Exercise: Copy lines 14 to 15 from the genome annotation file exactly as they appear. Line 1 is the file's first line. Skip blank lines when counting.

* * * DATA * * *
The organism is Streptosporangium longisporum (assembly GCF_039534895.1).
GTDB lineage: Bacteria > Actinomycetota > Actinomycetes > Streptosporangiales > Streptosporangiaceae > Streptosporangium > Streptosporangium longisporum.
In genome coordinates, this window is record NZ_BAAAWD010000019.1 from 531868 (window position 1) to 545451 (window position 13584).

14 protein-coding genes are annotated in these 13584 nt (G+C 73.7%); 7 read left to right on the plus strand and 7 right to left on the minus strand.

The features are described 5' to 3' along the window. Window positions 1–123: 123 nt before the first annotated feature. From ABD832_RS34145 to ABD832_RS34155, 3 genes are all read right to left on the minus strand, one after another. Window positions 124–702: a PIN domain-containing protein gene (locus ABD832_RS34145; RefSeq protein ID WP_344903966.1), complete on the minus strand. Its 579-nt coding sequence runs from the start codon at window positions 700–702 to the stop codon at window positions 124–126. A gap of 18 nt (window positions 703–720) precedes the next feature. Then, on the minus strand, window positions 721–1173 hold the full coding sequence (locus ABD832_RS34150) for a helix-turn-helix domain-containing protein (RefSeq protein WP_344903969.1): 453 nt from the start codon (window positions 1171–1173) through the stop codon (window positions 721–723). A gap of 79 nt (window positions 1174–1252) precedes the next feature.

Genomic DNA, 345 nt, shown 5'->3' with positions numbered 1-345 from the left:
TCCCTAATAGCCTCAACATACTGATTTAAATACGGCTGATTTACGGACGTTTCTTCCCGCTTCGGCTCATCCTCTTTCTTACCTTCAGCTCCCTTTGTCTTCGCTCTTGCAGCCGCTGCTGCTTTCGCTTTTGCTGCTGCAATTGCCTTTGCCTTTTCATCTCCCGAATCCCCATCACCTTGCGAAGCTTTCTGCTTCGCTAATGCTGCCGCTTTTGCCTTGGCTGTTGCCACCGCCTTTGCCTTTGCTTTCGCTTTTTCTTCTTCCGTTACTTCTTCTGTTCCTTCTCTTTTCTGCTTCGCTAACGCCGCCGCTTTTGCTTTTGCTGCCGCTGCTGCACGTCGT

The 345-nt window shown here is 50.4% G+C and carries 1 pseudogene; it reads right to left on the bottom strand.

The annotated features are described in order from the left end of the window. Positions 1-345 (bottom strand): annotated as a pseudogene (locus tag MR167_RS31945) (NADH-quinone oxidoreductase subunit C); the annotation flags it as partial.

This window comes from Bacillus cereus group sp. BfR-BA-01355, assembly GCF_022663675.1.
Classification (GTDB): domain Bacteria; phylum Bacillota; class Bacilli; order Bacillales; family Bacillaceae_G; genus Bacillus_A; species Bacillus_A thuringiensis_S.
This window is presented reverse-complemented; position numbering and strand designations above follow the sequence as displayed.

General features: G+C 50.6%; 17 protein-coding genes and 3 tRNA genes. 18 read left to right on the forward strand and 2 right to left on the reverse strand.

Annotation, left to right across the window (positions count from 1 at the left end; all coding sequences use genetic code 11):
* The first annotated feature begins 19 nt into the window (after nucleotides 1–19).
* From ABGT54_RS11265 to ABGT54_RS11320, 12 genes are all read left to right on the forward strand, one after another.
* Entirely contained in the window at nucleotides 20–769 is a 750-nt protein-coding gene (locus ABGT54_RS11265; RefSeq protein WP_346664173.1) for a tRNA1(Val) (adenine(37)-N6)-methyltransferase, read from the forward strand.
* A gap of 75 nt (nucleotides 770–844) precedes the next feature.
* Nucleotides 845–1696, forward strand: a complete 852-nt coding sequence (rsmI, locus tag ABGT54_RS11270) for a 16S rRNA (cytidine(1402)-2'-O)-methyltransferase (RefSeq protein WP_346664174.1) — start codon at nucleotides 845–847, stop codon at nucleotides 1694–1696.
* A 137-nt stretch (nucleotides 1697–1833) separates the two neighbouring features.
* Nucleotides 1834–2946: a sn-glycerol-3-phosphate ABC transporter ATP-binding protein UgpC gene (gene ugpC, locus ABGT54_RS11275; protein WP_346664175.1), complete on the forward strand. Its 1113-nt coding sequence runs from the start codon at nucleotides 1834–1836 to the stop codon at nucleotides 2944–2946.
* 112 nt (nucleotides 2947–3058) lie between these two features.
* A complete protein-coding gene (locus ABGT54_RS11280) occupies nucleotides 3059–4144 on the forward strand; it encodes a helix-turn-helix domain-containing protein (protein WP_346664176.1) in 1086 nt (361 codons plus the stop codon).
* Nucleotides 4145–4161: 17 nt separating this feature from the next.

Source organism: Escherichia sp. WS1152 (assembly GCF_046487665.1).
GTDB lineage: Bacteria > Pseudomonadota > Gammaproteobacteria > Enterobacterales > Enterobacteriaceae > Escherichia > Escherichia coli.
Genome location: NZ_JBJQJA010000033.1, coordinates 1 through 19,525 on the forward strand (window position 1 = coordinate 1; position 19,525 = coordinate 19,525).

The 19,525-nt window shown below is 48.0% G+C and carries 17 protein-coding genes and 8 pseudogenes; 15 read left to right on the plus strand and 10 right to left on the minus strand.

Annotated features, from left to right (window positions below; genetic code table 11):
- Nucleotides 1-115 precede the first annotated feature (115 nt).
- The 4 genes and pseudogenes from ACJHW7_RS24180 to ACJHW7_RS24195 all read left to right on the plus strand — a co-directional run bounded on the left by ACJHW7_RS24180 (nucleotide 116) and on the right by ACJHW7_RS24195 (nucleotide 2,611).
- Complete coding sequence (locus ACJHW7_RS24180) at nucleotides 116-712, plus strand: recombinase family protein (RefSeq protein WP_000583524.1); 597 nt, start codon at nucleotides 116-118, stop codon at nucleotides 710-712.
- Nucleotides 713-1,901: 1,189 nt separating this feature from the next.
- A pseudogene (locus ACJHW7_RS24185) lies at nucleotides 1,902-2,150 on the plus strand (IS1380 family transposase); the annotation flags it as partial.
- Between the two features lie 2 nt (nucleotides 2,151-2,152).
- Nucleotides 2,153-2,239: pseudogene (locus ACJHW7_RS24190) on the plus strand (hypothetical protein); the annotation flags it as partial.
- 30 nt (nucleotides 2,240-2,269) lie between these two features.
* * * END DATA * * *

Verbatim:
Annotation, left to right across the window (positions count from 1 at the left end; all coding sequences use genetic code 11):
* The first annotated feature begins 19 nt into the window (after nucleotides 1–19).